Consensus Action on Salt and Health

Salt and your health menu

Animal studies

Studies in animals have demonstrated that all require a high salt intake to develop high blood pressure. The higher the salt intake, the greater the rise in pressure. For instance, a study in chimpanzees (98.8% genetic homology with man) where one group was maintained on their normal diet of around half a gram of salt per day was compared with a randomly selected group that had salt intake increased to 10 to 15 grams per day over 20 months. There was a substantial rise in blood pressure in those chimpanzees on the high salt diet (1) (Fig 1).

Figure 1. Blood pressure in chimpanzees who either continued on their usual diet (0.5g salt/day) or on an increased salt intake (10-15 g salt/day). At the end of the 20-month study, the salt supplements were stopped and blood pressure declined to that of the control group. (Adapted from Ref. 1 ).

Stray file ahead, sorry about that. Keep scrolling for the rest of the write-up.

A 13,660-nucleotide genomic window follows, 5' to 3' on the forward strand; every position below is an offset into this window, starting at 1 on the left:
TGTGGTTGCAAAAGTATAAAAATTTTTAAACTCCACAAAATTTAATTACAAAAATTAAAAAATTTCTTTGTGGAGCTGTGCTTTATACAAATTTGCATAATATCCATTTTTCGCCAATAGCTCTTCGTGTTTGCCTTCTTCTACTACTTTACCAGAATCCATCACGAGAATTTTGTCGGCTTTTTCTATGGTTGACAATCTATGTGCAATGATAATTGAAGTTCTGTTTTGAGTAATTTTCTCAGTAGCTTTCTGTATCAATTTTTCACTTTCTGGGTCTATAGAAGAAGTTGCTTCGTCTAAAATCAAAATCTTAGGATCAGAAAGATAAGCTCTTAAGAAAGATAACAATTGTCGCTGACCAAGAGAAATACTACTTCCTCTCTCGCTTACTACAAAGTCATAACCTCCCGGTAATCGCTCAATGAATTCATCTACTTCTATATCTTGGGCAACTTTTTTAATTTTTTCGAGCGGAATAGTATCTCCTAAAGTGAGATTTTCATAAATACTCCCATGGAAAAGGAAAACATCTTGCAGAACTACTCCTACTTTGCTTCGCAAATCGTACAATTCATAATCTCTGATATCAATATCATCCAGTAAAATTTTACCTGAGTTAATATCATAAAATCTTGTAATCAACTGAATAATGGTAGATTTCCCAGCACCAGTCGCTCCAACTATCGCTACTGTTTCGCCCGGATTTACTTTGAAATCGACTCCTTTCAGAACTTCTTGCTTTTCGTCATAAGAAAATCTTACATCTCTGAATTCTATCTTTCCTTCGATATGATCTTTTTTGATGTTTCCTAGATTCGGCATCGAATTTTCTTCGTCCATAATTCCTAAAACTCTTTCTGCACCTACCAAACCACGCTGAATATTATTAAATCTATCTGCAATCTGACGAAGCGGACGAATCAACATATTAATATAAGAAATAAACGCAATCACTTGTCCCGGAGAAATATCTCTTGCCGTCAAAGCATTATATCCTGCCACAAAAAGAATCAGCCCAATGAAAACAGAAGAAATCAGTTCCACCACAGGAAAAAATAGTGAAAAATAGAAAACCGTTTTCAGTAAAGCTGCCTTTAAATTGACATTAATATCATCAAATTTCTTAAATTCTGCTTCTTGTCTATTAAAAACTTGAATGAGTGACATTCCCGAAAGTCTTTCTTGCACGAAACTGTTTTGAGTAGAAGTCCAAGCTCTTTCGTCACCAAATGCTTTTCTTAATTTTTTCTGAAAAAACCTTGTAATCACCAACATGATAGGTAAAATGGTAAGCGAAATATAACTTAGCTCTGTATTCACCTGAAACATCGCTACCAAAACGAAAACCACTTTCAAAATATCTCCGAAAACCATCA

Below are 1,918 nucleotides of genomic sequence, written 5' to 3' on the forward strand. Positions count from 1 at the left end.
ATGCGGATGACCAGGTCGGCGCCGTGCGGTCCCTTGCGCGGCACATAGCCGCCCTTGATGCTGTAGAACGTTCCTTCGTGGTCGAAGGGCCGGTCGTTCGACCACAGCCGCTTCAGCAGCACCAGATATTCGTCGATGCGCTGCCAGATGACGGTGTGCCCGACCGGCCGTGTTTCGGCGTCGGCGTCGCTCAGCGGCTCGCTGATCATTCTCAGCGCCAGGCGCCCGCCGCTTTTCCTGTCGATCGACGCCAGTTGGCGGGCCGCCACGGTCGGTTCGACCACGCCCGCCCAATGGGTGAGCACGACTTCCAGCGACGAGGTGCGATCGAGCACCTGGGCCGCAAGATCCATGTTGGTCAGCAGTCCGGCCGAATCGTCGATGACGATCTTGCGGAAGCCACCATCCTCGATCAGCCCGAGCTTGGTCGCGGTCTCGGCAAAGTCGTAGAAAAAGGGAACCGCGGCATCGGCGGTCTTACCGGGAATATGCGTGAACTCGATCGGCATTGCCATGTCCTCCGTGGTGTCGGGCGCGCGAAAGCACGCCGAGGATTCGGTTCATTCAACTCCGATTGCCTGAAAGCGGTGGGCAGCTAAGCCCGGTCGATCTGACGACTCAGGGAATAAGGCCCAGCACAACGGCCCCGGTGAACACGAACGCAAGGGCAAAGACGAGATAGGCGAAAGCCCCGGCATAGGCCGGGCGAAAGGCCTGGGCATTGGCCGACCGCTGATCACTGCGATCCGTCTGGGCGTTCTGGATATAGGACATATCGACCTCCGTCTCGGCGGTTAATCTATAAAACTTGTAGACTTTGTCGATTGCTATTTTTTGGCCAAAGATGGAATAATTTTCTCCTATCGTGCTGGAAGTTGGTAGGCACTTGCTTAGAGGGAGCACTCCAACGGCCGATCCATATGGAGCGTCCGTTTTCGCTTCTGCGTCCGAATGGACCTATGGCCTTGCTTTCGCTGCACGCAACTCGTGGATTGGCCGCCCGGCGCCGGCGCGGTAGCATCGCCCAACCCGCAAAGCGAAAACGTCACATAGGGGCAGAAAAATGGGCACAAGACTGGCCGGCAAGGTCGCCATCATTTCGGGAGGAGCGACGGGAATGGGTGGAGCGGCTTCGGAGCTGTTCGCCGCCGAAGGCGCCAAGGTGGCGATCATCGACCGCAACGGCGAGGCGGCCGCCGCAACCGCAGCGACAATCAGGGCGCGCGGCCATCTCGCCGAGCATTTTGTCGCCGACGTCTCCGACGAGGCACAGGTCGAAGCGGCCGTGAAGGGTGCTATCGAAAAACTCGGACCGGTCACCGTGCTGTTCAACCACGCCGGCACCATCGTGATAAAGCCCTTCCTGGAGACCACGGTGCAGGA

Human Genetic Studies

There are several very rare genetic causes of high blood pressure. All of these result in a reduction in the kidney's ability to excrete salt, and thereby cause high blood pressure. This is considerably aggravated if salt is consumed (2, 3). Rare genetic causes of low blood pressure have also been described. These result in the kidney being unable to hold on to salt normally, thereby causing low blood pressure. These forms of low blood pressure are ameliorated by high salt intake. Overall, these studies clearly indicate the importance of salt intake in regulating blood pressure in humans.


(1) Denton D, Weisinger R, Mundy N I, et al. The effect of increased salt intake on blood pressure of chimpanzees. Nat Med. 1995;1:1009-16.

(2) Lifton R P. Molecular genetics of human blood pressure variation. Science. 1996;272:676-80.

(3) Lifton R P, Gharavi A G, Geller D S. Molecular mechanisms of human hypertension. Cell. 2001;104:545-56.

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